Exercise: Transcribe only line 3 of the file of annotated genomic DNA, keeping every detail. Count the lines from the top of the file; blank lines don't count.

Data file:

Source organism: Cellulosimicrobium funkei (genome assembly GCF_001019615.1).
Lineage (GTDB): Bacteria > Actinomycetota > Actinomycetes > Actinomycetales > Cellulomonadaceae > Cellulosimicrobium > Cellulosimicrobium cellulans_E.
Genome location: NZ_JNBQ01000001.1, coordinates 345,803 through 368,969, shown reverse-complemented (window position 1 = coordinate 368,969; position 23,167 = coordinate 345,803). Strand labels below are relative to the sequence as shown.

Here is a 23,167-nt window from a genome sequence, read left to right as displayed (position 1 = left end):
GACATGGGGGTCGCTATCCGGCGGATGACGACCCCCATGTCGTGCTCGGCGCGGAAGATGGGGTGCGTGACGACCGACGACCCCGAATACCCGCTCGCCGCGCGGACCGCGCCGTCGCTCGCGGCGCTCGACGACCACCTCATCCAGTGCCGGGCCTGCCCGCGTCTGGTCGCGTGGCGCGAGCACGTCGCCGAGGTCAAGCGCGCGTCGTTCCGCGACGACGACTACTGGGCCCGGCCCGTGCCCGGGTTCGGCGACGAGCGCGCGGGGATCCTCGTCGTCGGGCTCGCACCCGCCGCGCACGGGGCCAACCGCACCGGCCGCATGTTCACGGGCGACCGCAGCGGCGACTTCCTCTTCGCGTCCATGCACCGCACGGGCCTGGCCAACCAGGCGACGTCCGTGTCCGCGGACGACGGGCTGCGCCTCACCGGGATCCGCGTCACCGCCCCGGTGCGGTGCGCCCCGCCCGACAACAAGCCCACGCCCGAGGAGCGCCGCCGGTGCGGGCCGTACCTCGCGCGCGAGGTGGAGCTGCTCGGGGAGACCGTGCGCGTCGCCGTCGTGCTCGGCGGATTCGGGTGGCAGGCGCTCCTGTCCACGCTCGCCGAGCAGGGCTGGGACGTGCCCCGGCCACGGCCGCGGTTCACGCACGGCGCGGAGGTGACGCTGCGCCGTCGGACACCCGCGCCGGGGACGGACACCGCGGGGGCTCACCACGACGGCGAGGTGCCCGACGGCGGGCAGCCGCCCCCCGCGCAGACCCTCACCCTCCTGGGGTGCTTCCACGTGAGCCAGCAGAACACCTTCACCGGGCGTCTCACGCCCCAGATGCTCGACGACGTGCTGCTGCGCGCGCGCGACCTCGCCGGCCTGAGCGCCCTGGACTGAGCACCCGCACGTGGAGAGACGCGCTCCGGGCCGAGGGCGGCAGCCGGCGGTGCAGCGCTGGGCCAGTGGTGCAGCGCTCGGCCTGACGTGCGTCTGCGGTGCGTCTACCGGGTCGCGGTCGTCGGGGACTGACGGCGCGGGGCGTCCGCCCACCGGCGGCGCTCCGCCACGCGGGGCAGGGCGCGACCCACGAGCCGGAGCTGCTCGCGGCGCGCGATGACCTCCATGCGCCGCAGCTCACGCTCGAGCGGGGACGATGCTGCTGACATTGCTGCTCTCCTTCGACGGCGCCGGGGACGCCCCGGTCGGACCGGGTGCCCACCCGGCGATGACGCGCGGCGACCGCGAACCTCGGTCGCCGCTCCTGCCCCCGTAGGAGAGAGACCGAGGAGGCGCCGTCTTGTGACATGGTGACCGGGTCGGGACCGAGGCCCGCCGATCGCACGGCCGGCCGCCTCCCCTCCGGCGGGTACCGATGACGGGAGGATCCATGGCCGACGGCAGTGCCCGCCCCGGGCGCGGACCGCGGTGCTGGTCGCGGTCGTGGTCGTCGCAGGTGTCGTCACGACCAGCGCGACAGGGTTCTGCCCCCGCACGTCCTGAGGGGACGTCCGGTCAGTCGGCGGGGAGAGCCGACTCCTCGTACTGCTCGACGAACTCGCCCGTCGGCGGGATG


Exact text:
Genome location: NZ_JNBQ01000001.1, coordinates 345,803 through 368,969, shown reverse-complemented (window position 1 = coordinate 368,969; position 23,167 = coordinate 345,803). Strand labels below are relative to the sequence as shown.